Methods: We retrospectively reviewed clinical and socioeconomic characteristics of pediatric patients who underwent CSF diversion surgery for hydrocephalus in three different centers: University of Tsukuba Hospital in Ibaraki, Japan (HIC), Jose R. Reyes Memorial Medical Center in Manila, Philippines (LMIC), and the Federal Neurosurgical Center in Novosibirsk, Russia (UMIC). The outcomes of interest were timing of CSF diversion surgery and mortality. Statistical tests included descriptive statistics, Cox proportional hazards model, and logistic regression. Nation-level data were also obtained to provide the relevant socioeconomic contexts in discussing the results.

Results: In total, 159 children were included—13 from Japan, 99 from the Philippines, and 47 from the Russian Federation. The median time to surgery at the specific neurosurgical centers were 6 days in the Philippines and 1 day in both Japan and Russia. For the cohort from the Philippines, non-poor patients were more likely to receive CSF diversion surgery at an earlier time (HR=4.74, 95%CI 2.34–9.61, p<0.001). In the same center, those with infantile or post-hemorrhagic hydrocephalus (HR=3.72, 95%CI 1.70–8.15, p=0.001) were more likely to receive CSF diversion earlier compared to those with congenital hydrocephalus, and those with post-infectious (HR=0.39, 95%CI 0.22–0.70, p=0.002) or myelomeningocele-associated hydrocephalus (HR=0.46, 95%CI 0.22–0.95, p=0.037) were less likely to undergo surgery at an earlier time. For Russia, older patients were more likely to receive or require early CSF diversion (HR=1.07, 95%CI 1.01–1.14, p=0.035). EVD insertion was found to be associated with mortality (cOR 14.45, 95% CI 1.28–162.97, p = 0.031).

Conclusion: In this study, Filipino children underwent late time-interval of CSF diversion surgery and had mortality differences compared to their Japanese and Russian counterparts. These disparities may reflect on the functioning of the respective country’s health systems.

Predictors of poor outcome from aneurysmal subarachnoid hemorrhage and an exploratory analysis into the causes of delayed neurosurgical clipping at a major public hospital in the Philippines

The provision of neurosurgical care for patients with aneurysmal subarachnoid hemorrhage (SAH) is beset with particular challenges in low- to middle-income countries (LMICs) like the Philippines. In this study located in a low-resource setting, we identify the factors that contribute to unfavorable outcomes of dependency and death.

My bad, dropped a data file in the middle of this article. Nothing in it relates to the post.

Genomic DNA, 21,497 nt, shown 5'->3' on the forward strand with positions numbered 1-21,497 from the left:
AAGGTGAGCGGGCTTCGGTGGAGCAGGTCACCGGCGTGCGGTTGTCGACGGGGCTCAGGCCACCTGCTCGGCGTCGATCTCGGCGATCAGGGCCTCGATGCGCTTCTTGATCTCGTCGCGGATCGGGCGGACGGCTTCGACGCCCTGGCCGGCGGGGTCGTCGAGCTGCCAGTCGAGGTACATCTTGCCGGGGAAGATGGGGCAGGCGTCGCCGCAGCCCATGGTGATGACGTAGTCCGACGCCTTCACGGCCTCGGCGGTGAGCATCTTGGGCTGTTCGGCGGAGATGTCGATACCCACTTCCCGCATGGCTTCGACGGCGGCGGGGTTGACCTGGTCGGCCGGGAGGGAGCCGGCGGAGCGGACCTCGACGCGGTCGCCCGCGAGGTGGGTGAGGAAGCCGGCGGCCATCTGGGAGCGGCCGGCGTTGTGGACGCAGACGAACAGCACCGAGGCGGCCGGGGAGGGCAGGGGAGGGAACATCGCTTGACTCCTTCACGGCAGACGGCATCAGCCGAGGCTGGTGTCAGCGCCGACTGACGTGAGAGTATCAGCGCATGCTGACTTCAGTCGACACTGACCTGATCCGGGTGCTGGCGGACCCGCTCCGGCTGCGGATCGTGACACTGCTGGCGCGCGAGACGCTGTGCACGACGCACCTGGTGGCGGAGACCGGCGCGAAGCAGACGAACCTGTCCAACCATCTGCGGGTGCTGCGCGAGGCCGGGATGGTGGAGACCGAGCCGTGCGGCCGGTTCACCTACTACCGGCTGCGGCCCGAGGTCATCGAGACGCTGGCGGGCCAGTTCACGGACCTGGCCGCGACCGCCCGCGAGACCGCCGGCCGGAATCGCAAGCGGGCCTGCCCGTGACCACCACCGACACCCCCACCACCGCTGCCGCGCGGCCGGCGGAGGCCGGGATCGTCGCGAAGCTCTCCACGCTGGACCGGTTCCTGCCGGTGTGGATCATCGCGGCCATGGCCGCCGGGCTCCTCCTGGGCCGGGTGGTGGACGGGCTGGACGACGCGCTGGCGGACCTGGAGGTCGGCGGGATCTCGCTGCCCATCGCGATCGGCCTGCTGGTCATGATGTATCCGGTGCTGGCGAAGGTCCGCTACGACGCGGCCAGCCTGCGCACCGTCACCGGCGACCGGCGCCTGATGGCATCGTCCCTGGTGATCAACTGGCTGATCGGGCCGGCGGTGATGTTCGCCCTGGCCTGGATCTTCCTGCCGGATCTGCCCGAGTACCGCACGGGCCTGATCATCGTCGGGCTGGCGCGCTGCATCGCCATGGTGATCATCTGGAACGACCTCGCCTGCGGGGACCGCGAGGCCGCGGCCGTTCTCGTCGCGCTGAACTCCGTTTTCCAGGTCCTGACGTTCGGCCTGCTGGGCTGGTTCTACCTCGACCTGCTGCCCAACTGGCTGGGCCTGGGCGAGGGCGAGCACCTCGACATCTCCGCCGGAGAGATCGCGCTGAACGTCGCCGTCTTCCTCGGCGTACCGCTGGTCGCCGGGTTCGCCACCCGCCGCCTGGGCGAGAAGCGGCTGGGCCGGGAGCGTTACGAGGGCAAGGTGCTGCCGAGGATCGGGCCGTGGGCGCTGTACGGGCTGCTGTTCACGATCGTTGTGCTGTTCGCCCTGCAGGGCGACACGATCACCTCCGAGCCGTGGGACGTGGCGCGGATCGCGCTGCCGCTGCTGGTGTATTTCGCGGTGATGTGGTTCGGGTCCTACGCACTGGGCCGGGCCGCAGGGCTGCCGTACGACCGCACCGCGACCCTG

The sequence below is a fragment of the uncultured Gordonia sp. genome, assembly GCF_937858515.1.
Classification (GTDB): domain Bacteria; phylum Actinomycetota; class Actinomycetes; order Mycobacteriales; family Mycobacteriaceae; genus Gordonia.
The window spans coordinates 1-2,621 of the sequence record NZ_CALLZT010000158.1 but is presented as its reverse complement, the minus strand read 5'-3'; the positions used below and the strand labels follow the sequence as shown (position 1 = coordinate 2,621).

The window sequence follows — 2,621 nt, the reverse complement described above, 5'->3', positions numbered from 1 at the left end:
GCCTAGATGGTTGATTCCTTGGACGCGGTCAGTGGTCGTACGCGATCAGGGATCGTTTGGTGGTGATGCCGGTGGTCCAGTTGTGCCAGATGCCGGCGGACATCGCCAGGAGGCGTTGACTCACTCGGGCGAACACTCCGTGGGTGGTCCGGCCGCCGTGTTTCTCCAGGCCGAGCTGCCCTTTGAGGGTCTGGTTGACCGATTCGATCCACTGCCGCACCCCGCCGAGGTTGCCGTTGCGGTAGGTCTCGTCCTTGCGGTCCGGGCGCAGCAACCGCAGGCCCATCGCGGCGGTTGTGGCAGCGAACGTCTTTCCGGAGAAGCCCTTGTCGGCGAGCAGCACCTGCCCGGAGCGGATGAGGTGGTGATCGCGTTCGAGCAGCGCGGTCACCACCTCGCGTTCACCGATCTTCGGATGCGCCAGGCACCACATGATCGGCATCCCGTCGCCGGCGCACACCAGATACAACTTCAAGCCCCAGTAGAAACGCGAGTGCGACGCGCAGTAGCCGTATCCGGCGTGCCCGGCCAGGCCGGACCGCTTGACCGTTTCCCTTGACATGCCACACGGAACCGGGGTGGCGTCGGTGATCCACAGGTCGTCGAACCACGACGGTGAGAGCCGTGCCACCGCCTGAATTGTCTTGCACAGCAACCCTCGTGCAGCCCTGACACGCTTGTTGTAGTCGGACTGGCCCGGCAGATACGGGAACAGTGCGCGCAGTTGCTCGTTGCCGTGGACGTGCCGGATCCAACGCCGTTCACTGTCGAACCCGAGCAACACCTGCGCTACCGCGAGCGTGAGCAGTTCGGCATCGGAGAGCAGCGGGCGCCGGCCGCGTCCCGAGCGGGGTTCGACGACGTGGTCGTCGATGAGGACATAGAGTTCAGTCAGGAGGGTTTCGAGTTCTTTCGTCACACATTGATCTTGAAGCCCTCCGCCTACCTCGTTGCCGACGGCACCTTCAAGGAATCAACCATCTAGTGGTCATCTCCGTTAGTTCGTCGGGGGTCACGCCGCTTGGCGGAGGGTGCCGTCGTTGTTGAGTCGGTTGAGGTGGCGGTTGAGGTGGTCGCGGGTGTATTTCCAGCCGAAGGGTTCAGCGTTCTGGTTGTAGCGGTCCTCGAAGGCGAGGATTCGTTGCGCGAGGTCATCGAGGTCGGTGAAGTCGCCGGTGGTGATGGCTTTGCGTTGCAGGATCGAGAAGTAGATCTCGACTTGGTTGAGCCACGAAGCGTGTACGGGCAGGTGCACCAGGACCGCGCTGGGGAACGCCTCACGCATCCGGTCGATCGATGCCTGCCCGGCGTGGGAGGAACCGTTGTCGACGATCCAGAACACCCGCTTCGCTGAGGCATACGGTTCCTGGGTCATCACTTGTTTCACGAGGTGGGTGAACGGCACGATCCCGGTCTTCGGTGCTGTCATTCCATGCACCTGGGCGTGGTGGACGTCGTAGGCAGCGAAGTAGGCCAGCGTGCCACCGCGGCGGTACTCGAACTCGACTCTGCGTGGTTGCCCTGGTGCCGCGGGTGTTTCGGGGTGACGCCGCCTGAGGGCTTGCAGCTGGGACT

The authors retrospectively reviewed 106 patients who underwent surgery for aneurysmal subarachnoid hemorrhage in a single institution from January 2016 to September 2018. Data were obtained on exposure variables comprising patient demographics, clinical features, perioperative management, and complications and other interventions; while outcomes on discharge were investigated using the modified Rankin scale (mRS). Descriptive statistics and multivariate logistic regression analyses were done. Root cause analysis was done to identify the causes of delay.
The percentage of patients who had unfavorable outcome (mRS ≥ 3) was 29.2%. The timing of surgery—whether early (10 days)—was not found to be significantly associated with dependency or mortality. On multiple logistic regression, the factors associated with unfavorable outcome were: intraoperative rupture (OR 23.98, 95%CI 3.56–161.33, p=0.001), vasospasm (OR 12.47, 95%CI 3.01–51.57, p<0.001), and a high Hunt & Hess grade (OR 5.96, 95%CI 1.47–24.18, p=0.012). Intraoperative rupture and vasospasm were further found to be independent predictors of mortality. Many causes of delay were identified in terms of patient-, provider-, and health system-levels. These constitute as barriers to timely care and also contribute to the gap in quality and efficiency of neurosurgical treatment situated in low-resource settings in LMICs.
The identified predictors of poor outcomes, as well as the causes delays in neurosurgical treatment, pose as significant challenges to the care of socioeconomically-disadvantaged SAH patients. When considering the solutions to these challenges, the broader environment of practice ought to be taken into account.

COVID-19’s Impact on Neurosurgical Training in Southeast Asia

Objective: Neurosurgery departments worldwide have been forced to restructure their training programs due to the coronavirus disease 2019 (COVID-19) pandemic. In this study, we describe the impact of COVID-19 on neurosurgical training in Southeast Asia.

Methods: We conducted an online survey among neurosurgery residents in Indonesia, Malaysia, Philippines, Singapore, and Thailand from 22 to 31 May 2020 using Google Forms. The 33-item questionnaire collected data on elective and emergency neurosurgical operations, ongoing learning activities, and health worker safety.

Results: A total of 298 out of 470 neurosurgery residents completed the survey, equivalent to a 63% response rate. The decrease in elective neurosurgical operations in Indonesia and in the Philippines (median=100% for both) was significantly greater compared with other countries (p <.001). For emergency operations, trainees in Indonesia and Malaysia had a significantly greater reduction in their caseload (median=80% and 70%, respectively) compared with trainees in Singapore and Thailand (median=20% and 50%, respectively, p <.001). Neurosurgery residents were most concerned about the decrease in their hands-on surgical experience, uncertainty in their career advancement, and occupational safety in the workplace. Most of the residents (221, 74%) believed that the COVID-19 crisis will have a negative impact on their neurosurgical training overall.

Conclusions: An effective national strategy to control COVID-19 is crucial to sustain neurosurgical training and to provide essential neurosurgical services. Training programs in Southeast Asia should consider developing online learning modules and setting up simulation laboratories, to allow trainees to systematically acquire knowledge and develop practical skills during these challenging times.